Tattoos no longer carry stigma for students

At Keene State College, it seems that tattoos don’t carry the same stigma they used to. Students all over campus are getting inked, supporting the growing fad.

Casey Rogers recently got her first tattoo as a first-year student at KSC.

Philip Bergeron / Graphic Design Editor

Philip Bergeron / Graphic Design Editor

“I knew I wanted a tattoo at some point, but I wasn’t in any rush because I wanted it to be meaningful,” Rogers noted.

Rogers ended up getting a tattoo with sentimental value.

“I have ‘you are my sunshine’ on my left shoulder,” Rogers explained, “It was something my mom used to sing to my sister and I when we went to bed, so it definitely has a special meaning to it.”

Rogers had no trouble getting her tattoo and noted that her parents were okay with the decision. She added that her mother accompanied her to the appointment.

“I definitely want more tattoos,” Rogers said.

“Tattoos are rad,” Jessica Vandevord, KSC student, agreed. As a first year, Vandevord plans on getting her first tattoo after her 19th birthday in January 2015.

Vandevord’s tattoo is going to be on the inside of her forearm, by her elbow.

“It’s going to be a watercolor tattoo,” Vandevord explained, “It’s a little ring with a tree in it, like a Tree of Life. It goes along with my ‘always growing, always moving’ motto.”

When it comes to the opinions of others, Vandevord said she recognizes her parents’ hesitations.

“My mom’s trying so hard to be really nice about it,” Vandevord noted, “Both my parents just want to make sure that I’m not doing something I’ll regret later.”

Unlike Rogers and Vandevord, Jared McFarland waited until just before his senior year at KSC before getting his first tattoo.

“My parents don’t really mind,” McFarland said, and explained that his brother already has a full sleeve of tattoos and a tattoo on his chest.

McFarland is getting the tattoo to “remember good times” and started a full sleeve this past August. By the time it’s done, McFarland said he expects to have spent $3,000 on the finished product.

KSC Junior Nick Gagliardi said he has spent $420 collectively on the two tattoos he currently has.

For him, the tattoos are representative of his family.

“My first tattoo was in memory of my papa who died in 2011,” Gagliardi explained, “We had a really close relationship up until he passed.”

Gagliardi’s first tattoo in memoriam of his grandfather is the word “righteous” on his bicep, along with the years his grandfather lived and the years he served in the navy.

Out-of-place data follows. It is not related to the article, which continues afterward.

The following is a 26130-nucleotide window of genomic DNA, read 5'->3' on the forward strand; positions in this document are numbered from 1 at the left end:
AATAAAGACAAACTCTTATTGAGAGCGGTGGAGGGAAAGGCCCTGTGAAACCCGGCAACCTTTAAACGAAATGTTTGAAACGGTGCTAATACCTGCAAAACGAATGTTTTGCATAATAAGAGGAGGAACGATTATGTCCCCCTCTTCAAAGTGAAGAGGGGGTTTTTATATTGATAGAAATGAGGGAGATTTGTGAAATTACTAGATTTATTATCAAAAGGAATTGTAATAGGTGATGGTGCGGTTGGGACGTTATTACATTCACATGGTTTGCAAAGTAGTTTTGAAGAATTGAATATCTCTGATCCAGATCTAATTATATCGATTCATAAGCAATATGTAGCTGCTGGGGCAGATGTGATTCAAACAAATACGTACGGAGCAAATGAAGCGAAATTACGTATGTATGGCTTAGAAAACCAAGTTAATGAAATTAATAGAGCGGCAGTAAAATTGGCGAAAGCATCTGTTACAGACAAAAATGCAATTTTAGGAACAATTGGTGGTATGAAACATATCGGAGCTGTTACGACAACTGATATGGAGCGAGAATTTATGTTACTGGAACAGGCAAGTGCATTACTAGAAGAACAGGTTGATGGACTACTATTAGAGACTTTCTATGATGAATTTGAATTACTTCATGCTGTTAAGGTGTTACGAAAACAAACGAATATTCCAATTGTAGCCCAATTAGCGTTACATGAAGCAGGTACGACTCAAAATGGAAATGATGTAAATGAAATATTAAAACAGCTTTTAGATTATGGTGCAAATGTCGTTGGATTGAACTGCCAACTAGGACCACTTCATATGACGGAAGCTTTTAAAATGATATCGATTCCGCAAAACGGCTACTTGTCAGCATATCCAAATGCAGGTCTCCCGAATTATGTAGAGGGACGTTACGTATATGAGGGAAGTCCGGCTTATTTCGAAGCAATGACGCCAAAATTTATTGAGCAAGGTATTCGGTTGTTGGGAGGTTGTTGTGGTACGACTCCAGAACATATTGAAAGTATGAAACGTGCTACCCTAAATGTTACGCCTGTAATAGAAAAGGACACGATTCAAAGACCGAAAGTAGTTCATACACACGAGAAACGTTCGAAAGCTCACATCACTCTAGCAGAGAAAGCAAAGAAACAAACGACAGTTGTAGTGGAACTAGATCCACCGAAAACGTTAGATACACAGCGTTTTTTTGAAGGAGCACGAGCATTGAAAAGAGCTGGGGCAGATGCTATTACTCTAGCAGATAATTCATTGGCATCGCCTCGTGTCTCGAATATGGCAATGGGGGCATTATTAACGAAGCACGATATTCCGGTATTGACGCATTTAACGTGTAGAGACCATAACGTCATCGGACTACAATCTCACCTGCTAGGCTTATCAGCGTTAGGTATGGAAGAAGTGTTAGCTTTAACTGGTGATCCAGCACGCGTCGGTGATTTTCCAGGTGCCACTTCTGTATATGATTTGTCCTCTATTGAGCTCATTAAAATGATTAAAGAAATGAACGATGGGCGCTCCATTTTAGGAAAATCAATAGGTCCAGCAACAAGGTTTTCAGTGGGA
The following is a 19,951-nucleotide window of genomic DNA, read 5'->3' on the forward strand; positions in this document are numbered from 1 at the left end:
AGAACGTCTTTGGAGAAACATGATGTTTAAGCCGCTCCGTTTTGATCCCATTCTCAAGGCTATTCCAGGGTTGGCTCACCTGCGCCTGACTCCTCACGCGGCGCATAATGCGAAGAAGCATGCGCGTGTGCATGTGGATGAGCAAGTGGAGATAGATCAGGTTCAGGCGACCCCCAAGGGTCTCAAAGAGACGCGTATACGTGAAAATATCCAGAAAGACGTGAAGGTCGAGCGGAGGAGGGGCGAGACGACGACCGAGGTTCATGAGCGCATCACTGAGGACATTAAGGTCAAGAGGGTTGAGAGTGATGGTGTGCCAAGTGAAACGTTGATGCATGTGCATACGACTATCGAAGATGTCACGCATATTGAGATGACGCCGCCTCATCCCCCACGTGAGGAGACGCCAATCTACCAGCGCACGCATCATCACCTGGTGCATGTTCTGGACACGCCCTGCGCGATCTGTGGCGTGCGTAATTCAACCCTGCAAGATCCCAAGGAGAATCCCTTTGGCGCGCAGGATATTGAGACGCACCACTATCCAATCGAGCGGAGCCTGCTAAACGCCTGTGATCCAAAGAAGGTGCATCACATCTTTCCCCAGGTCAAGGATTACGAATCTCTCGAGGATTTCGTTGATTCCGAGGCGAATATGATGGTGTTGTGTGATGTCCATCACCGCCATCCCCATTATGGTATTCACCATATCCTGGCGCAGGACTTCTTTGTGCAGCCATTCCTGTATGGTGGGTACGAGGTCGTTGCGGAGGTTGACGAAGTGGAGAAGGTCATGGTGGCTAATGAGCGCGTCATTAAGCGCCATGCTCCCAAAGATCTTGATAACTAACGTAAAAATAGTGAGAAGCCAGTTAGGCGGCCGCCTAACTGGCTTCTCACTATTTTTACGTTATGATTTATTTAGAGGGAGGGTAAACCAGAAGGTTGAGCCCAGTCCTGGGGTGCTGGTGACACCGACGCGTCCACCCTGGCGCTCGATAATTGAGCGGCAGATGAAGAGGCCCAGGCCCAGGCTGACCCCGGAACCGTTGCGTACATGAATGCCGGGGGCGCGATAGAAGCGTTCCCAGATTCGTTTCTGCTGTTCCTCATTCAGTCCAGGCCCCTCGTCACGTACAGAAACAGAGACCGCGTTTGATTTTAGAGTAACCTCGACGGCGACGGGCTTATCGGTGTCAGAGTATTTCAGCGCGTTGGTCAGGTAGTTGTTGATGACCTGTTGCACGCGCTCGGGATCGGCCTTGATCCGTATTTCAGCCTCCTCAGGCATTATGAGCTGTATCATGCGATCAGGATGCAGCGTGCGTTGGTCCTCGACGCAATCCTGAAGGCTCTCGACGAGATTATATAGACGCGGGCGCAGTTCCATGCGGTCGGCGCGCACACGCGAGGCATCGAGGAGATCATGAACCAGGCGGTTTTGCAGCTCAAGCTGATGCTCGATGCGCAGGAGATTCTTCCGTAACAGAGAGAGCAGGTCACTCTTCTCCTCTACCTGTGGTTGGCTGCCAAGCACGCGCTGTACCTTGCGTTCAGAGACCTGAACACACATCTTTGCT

Gagliardi got his first tattoo at the age of 18 as a senior in high school and said that both of his parents were completely on board with the idea.

“My parents thought it was really cool and my dad especially appreciated it because it was for his dad,” Gagliardi said.

Gagliardi’s second tattoo is an angel, representing his family as a whole.

“I got it because I loved the first one so much,” Gagliardi explained, before adding, “I plan on getting some more, but all inside the t-shirt line so they aren’t visible.”

Gagliardi explained that some people go too far with tattooing.

“I think some tattoos are fine, but it can get to a point where it’s too much,” Gagliardi said.

Rogers talked about instances where tattoos could be a problem.

Rogers said, “I think that in some cases, if the person has a derogatory tattoo or if it’s on their face. It’s probably not the best idea. If they have a professional job, then I guess it [could be a problem].”

Rogers continued, “People shouldn’t judge others for getting a tattoo. It’s that person’s own body.”

In that respect, Vandevord agrees.

“I don’t think a tattoo should affect your ability to complete a job,” Vandevord said, before adding, “My parents are worried about [my ability to get hired]. But ten years — even five years from now — I don’t think anyone’s going to care that I have a tattoo on my arm.”

“I think that tattoos should continue to become more accepted in future years,” McFarland noted with a similar opinion to Vandevord.

“It think it’s just people trying to express who they are,” McFarland continued, “It’s not just a tattoo to me. It’s more like artwork.”


Jill Giambruno can be contacted at

Share and Enjoy !